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- Unreported Judgment
Hashfield v Gold Coast City Council QCATA 36
QUEENSLAND CIVIL AND ADMINISTRATIVE TRIBUNAL
Hashfield v Gold Coast City Council  QCATA 36
gold coast city council
MCDO 813/18 (Southport)
27 March 2020
27 February 2020
APPEAL AND NEW TRIAL – APPEAL – GENERAL PRINCIPLES – RIGHT OF APPEAL – WHEN APPEAL LIES – ERROR OF LAW – where an Adjudicator dismissed an application for want of jurisdiction because no part of the claim was to recover a debt or liquidated demand of money – whether the correct test was applied – whether leave to appeal should be given – whether the decision should be confirmed
ADMINISTRATIVE LAW – ADMINISTRATIVE TRIBUNALS – QUEENSLAND CIVIL AND ADMINISTRATIVE TRIBUNAL – whether the tribunal has jurisdiction to hear that part of an application which appears to be a claim to recover a debt or liquidated demand of money where there is also a substantial part of the claim which is not in its jurisdiction
Queensland Civil and Administrative Tribunal Act 2009 (Qld), s 11, Schedule 3
Queensland Civil and Administrative Tribunal Rules 2009 (Qld), r 43
Alexander v Ajax Insurance Co Ltd  VLR 436
Bonel v Sutton & Anor  QCAT 414
Commissioner of State Revenue v Gundachar  QCATA 79
Financial Advisers Australia v Mooney & Anor  QCATA 181
Hartley v Bennette  QCAT 91
Hill v Berghofer  QCATA 34
Jon-Paul Selfe, solicitor of QBM Lawyers
REASONS FOR DECISION
- This matter concerns water and sewerage charges paid to the Gold Coast City Council over several years. Anthony Hashfield, who brought the application for himself but also on behalf of his wife Lisa Ann Hashfield, says that the Council overcharged and has failed to comply with agreements reached to settle the dispute about the overcharge.
- The matter came before an Adjudicator who dismissed the claim for want of jurisdiction. The reasoning was that the claim was not between a trader and a consumer, and none of the heads of claim were to recover a debt or liquidated demand of money, these being the two main areas of the tribunal’s ‘minor civil disputes’ jurisdiction.
- In this appeal however, I have decided that one of the heads of claim before the Adjudicator does appear to be a claim to recover a debt or liquidated demand of money after all. However, I have decided that the remainder of the heads of claim were not to recover a debt or liquidated demand of money.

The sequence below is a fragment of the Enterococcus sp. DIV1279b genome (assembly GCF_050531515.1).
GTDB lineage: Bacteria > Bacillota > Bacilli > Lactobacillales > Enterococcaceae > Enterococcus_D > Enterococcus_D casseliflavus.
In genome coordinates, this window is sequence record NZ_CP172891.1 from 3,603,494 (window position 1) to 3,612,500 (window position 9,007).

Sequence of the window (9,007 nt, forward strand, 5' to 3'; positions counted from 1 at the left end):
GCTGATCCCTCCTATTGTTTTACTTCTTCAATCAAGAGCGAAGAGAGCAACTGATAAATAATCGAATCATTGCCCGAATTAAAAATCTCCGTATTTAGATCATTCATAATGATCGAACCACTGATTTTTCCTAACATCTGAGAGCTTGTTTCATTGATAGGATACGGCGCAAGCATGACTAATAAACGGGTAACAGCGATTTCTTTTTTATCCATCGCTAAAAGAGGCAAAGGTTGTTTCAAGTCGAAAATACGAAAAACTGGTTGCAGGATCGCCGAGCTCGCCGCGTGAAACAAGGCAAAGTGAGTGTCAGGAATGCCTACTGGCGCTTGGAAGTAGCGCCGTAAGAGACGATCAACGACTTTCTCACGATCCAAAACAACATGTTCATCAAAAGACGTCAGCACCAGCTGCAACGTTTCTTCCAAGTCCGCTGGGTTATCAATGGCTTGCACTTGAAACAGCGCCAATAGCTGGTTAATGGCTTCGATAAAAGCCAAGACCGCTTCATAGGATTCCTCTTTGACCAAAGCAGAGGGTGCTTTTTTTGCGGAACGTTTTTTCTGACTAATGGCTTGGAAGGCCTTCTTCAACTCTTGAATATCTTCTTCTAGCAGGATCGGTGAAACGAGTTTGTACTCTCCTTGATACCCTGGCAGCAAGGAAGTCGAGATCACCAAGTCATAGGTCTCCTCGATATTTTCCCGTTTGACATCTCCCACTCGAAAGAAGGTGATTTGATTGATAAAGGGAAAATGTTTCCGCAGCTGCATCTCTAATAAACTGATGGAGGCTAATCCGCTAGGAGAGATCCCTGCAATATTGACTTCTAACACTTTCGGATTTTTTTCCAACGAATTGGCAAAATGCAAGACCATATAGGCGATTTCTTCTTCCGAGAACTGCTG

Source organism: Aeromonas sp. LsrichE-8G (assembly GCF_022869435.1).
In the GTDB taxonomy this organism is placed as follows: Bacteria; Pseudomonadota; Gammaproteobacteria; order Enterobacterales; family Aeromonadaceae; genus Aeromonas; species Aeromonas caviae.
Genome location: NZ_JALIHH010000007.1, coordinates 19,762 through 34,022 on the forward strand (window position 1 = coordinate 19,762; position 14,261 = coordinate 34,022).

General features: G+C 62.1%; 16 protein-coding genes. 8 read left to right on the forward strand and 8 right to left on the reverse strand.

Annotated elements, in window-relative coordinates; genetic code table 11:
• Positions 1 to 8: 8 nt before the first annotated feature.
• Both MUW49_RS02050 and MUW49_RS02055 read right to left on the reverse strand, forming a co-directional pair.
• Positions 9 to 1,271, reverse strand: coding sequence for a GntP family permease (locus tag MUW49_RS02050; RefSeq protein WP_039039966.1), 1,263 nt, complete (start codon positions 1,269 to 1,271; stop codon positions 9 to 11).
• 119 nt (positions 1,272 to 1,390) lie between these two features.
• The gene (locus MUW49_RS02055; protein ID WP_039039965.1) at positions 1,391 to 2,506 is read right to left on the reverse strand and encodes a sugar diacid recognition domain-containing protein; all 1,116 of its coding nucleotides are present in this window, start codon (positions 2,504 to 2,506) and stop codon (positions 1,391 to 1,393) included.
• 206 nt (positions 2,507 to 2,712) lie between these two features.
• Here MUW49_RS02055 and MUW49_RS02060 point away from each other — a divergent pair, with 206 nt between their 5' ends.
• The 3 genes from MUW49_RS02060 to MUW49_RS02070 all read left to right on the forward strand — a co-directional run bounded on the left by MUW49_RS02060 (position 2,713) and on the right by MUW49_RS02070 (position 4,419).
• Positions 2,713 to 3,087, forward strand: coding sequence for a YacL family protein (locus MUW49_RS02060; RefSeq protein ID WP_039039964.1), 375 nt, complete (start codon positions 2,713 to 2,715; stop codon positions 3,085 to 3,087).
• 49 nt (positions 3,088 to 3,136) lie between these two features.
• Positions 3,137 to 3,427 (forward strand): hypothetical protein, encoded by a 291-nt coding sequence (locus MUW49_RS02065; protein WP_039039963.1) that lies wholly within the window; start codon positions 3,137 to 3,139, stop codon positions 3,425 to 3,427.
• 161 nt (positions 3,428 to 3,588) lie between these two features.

- The claim is therefore a mixed one. The question then arises whether it is possible to treat the head of claim to recover a debt or liquidated demand of money separately so that it is justiciable by the tribunal; or whether the whole claim is outside the jurisdiction of the tribunal. If the former then the application would be remitted back to the tribunal for part of it to be heard; if the latter then the application would remain dismissed for want of jurisdiction.
- Either way, the result is not a good one for the parties. They have expended considerable effort to get this far, and in the case of the Gold Coast City Council, incurred legal fees which are probably not recoverable because the matter has been heard in the tribunal’s minor civil disputes jurisdiction. This is despite the fact that the issues in the case would generally be suited to resolution by the tribunal as a minor civil dispute were it not for the jurisdictional issues.
- The result is inconsistent with the objects of the Queensland Civil and Administrative Tribunal Act 2009 (Qld) (QCAT Act) to have the tribunal deal with matters in a way that is accessible, fair, just, economical, informal and quick, achieved by conducting proceedings in an informal way that minimises costs to the parties, and is as quick as is consistent with achieving justice.
Grounds of appeal and the appeal hearing
- One of Mr Hashfield’s main points in this appeal is that the Adjudicator overlooked some of the claims he was making in the application and they were liquidated demands. Hence the application was dismissed for want of jurisdiction on the wrong basis. This requires some care to be taken to identify precisely what claims were before the Adjudicator. I consider this under ‘The heads of claims before the Adjudicator’ below.
- Mr Hashfield also says in this appeal that the Adjudicator should have found that each of his heads of claim was to recover a debt or a liquidated demand of money. In the appeal hearing he submitted, as he did before the Adjudicator, that all you need for a claim to be a liquidated demand of money is for the claim to be for a fixed and known amount and capable of proof. So, he says, the claims of $6,615.84 and $6,056.50 and $9,954.50 are claims of a liquidated demand of money on that basis. Certainly on one reading of the expression ‘debt or liquidated demand of money’ he would be right about this. But as we can see below under ‘Was any claim before the Adjudicator within the tribunal’s jurisdiction?’, this is not the meaning of the expression.